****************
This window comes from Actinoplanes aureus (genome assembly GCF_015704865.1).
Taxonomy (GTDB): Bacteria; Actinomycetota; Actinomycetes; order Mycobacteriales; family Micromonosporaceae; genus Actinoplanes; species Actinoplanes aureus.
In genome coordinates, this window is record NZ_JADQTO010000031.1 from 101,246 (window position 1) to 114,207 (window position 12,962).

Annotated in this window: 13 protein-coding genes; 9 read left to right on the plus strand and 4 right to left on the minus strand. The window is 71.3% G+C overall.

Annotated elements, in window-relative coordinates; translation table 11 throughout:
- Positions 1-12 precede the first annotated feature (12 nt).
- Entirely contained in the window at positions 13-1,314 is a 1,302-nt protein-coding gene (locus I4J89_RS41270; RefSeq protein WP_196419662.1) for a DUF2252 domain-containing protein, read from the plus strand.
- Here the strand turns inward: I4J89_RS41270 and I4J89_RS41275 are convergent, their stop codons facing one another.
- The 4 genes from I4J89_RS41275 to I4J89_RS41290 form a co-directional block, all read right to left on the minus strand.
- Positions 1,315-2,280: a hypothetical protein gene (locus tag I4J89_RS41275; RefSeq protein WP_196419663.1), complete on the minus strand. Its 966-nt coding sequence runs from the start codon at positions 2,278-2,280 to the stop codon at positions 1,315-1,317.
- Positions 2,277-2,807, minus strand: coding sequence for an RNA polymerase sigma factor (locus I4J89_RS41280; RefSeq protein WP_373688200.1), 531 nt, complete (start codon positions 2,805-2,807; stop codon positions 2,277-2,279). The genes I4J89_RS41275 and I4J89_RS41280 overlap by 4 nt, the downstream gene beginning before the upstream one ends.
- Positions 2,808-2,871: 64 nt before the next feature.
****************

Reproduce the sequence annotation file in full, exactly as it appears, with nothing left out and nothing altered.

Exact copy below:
This window comes from Actinoplanes aureus (genome assembly GCF_015704865.1).
Taxonomy (GTDB): Bacteria; Actinomycetota; Actinomycetes; order Mycobacteriales; family Micromonosporaceae; genus Actinoplanes; species Actinoplanes aureus.
In genome coordinates, this window is record NZ_JADQTO010000031.1 from 101,246 (window position 1) to 114,207 (window position 12,962).

Annotated in this window: 13 protein-coding genes; 9 read left to right on the plus strand and 4 right to left on the minus strand. The window is 71.3% G+C overall.

Annotated elements, in window-relative coordinates; translation table 11 throughout:
- Positions 1-12 precede the first annotated feature (12 nt).
- Entirely contained in the window at positions 13-1,314 is a 1,302-nt protein-coding gene (locus I4J89_RS41270; RefSeq protein WP_196419662.1) for a DUF2252 domain-containing protein, read from the plus strand.
- Here the strand turns inward: I4J89_RS41270 and I4J89_RS41275 are convergent, their stop codons facing one another.
- The 4 genes from I4J89_RS41275 to I4J89_RS41290 form a co-directional block, all read right to left on the minus strand.
- Positions 1,315-2,280: a hypothetical protein gene (locus tag I4J89_RS41275; RefSeq protein WP_196419663.1), complete on the minus strand. Its 966-nt coding sequence runs from the start codon at positions 2,278-2,280 to the stop codon at positions 1,315-1,317.
- Positions 2,277-2,807, minus strand: coding sequence for an RNA polymerase sigma factor (locus I4J89_RS41280; RefSeq protein WP_373688200.1), 531 nt, complete (start codon positions 2,805-2,807; stop codon positions 2,277-2,279). The genes I4J89_RS41275 and I4J89_RS41280 overlap by 4 nt, the downstream gene beginning before the upstream one ends.
- Positions 2,808-2,871: 64 nt before the next feature.